The film's central story follows a small group of American explorers at Dallas-based oil company Kosmos Energy. Between 2007 and 2011, with unprecedented, independent access, Big Men's ... See full summary »
Although this is a documentary about the world's greatest scientific undertaking, there's no need for those who've abandoned hope of understanding physics or other advanced sciences to roll their eyes and move on. This one is less about the abstract principles and obscure questions motivating thousands of scientists and dozens of governments to collaborate on the massive European nuclear facility CERN (European Organization for Nuclear Research) than about the personal and human factors behind it.
The script offers some degree of Physics for Dummies (present company included), in trying to explain the basics of what we know about subatomic particles, and what proving there's such a thing as the Higgs boson could mean about the nature of existence. The so-called "God Particle" was posited as the reason atoms collect to form all matter, including life as we know it, in the universe. Supposedly, learning not only that it exists, but what it weighs could either support arguments for some sort of intelligent or symmetrical design, or a cosmic randomness that might pervade through innumerable parallel universes.
But before you doze off, remember this is mainly about the people behind the curtain. We learn about their dreams and motives. We even share in many of their lighter moments, along with the suspense of whether this massive undertaking would even work, what it would help us understand, and where any results might lead academic endeavors in multiple disciplines for generations to come. It's less scientifically informative, or slickly produced, than the new incarnation of Cosmos that's been running on several TV networks. But it's more intimate in showing relatable emotions among the brainiacs who've devoted years of their lives to this highly speculative venture.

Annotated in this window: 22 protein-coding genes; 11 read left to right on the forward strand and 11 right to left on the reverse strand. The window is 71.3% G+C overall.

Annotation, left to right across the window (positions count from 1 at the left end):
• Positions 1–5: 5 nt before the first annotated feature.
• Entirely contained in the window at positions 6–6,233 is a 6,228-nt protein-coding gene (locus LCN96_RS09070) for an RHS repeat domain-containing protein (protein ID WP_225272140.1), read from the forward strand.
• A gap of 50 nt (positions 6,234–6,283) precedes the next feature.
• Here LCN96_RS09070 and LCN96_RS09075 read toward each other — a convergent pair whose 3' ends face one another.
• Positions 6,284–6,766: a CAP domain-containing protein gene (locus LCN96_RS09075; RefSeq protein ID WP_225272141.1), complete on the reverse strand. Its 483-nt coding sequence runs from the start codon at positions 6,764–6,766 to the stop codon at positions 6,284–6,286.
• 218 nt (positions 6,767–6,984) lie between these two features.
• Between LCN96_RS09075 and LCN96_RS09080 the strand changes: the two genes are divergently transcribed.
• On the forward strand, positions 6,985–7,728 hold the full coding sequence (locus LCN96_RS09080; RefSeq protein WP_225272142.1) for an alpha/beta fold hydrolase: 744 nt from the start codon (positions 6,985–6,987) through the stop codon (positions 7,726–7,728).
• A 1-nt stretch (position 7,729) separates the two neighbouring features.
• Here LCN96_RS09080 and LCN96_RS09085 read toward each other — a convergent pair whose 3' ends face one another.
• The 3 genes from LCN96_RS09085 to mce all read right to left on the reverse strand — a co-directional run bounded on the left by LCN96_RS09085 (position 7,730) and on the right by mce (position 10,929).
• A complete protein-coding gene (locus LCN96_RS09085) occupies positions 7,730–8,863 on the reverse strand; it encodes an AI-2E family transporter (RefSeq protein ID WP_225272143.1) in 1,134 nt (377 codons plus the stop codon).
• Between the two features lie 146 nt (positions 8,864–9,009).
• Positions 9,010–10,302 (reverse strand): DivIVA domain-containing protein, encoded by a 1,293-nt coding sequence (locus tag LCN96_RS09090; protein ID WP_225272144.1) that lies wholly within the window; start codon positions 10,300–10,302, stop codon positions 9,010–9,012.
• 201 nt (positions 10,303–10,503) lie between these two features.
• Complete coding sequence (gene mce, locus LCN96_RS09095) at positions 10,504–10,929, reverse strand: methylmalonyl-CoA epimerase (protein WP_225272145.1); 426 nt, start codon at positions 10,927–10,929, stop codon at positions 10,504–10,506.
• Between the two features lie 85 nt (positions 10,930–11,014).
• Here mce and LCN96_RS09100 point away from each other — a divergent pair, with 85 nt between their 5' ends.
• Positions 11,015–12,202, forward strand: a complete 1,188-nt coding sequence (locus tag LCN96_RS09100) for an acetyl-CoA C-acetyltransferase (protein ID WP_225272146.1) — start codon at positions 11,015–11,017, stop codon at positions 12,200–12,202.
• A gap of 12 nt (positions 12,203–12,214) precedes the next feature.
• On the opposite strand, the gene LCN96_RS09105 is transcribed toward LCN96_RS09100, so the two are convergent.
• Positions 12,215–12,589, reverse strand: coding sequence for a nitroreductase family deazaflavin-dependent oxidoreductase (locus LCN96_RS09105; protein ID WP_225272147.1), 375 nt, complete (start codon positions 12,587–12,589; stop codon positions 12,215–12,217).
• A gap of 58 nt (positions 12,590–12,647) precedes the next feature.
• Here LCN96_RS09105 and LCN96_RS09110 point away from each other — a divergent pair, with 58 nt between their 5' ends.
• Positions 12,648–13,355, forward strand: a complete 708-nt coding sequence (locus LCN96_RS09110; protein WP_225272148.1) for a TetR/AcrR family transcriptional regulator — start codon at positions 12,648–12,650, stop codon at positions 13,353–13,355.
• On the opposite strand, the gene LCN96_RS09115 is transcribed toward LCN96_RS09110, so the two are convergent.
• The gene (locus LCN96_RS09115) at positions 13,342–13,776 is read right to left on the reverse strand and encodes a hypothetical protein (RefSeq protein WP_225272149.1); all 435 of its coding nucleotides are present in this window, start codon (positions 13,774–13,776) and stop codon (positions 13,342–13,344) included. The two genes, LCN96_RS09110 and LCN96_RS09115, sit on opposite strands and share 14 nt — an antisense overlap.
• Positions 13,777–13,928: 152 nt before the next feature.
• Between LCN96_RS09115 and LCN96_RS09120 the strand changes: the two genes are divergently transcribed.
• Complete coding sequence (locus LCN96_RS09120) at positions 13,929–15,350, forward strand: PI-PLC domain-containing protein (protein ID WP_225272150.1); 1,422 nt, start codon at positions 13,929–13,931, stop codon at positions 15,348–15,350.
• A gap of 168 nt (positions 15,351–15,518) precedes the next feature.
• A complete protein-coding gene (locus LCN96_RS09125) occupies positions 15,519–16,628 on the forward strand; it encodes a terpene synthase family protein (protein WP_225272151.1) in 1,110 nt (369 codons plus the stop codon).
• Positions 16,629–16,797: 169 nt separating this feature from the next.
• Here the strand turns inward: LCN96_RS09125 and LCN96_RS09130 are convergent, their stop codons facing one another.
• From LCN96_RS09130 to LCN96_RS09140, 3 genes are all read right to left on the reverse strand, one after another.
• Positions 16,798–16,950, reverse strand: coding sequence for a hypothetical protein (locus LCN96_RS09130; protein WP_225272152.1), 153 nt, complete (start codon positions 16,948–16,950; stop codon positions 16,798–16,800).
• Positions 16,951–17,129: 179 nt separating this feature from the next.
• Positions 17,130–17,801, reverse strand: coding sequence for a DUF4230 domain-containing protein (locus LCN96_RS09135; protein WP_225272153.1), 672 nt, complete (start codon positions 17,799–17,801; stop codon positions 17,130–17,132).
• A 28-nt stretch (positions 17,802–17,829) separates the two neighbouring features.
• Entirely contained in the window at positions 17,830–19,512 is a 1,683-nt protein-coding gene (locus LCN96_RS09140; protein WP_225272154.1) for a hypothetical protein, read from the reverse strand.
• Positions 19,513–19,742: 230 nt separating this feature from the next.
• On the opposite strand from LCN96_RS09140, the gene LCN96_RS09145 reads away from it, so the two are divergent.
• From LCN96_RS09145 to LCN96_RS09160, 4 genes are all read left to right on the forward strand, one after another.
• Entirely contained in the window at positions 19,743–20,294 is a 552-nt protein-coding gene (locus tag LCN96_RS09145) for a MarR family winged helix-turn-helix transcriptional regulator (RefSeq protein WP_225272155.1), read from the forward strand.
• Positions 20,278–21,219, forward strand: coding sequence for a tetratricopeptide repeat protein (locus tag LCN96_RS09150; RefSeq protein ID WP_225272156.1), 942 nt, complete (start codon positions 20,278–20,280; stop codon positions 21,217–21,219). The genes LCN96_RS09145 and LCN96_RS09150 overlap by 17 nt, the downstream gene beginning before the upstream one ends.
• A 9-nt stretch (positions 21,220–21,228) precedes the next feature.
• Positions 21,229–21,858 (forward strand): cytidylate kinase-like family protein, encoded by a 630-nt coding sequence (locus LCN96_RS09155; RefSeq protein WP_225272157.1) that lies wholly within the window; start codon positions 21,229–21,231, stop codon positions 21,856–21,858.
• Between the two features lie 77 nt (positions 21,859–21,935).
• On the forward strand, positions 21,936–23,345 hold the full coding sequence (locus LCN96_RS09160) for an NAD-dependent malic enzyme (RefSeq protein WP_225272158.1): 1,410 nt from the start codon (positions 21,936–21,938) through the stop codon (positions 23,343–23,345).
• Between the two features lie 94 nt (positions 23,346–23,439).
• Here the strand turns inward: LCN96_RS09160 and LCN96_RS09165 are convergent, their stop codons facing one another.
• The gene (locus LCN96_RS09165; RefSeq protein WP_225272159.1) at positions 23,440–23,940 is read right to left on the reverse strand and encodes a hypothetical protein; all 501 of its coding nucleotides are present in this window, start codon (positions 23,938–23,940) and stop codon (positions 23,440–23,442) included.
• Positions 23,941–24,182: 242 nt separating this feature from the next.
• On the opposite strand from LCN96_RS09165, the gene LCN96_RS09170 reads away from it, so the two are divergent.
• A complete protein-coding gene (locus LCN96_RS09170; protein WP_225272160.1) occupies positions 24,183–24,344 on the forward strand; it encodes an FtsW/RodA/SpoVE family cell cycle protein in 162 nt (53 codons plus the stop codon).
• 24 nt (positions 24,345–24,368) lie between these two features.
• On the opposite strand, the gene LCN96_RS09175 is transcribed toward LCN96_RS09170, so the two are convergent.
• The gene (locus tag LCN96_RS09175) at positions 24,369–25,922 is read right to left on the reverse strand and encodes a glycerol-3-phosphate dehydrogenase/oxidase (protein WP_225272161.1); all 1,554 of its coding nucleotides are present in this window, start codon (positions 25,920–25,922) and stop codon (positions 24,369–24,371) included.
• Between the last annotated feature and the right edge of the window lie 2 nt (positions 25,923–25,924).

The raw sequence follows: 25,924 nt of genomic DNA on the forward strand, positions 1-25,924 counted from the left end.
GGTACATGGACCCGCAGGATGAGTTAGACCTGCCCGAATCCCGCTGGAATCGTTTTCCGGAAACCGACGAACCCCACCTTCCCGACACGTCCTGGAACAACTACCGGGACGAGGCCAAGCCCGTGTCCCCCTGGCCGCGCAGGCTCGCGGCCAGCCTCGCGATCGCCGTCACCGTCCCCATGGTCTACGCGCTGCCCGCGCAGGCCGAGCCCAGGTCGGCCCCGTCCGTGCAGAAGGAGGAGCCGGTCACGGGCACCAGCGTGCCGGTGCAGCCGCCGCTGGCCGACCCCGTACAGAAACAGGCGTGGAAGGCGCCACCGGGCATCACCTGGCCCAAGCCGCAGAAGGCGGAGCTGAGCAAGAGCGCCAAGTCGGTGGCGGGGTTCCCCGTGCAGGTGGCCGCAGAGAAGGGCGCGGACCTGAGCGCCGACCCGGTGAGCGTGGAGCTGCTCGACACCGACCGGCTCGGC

Perhaps the best feature of the film is its clarity about the underlying difference between science and other human pursuits like religion or politics. Everyone at CERN was seeking objective, provable answers, even if they unraveled their own beliefs. And all were dedicated to the mission with absolutely no idea of what commercial uses, if any, their outcomes might engender. It's the purity of human curiosity at its finest. Learning for its own sake. No one at NASA expected the space race to leave us with Tang and other related products. Time will tell on the practical applications and cultural developments we'll receive from the labors of these scholars. For now, it's reassuring to know they've got a place to find the answers.
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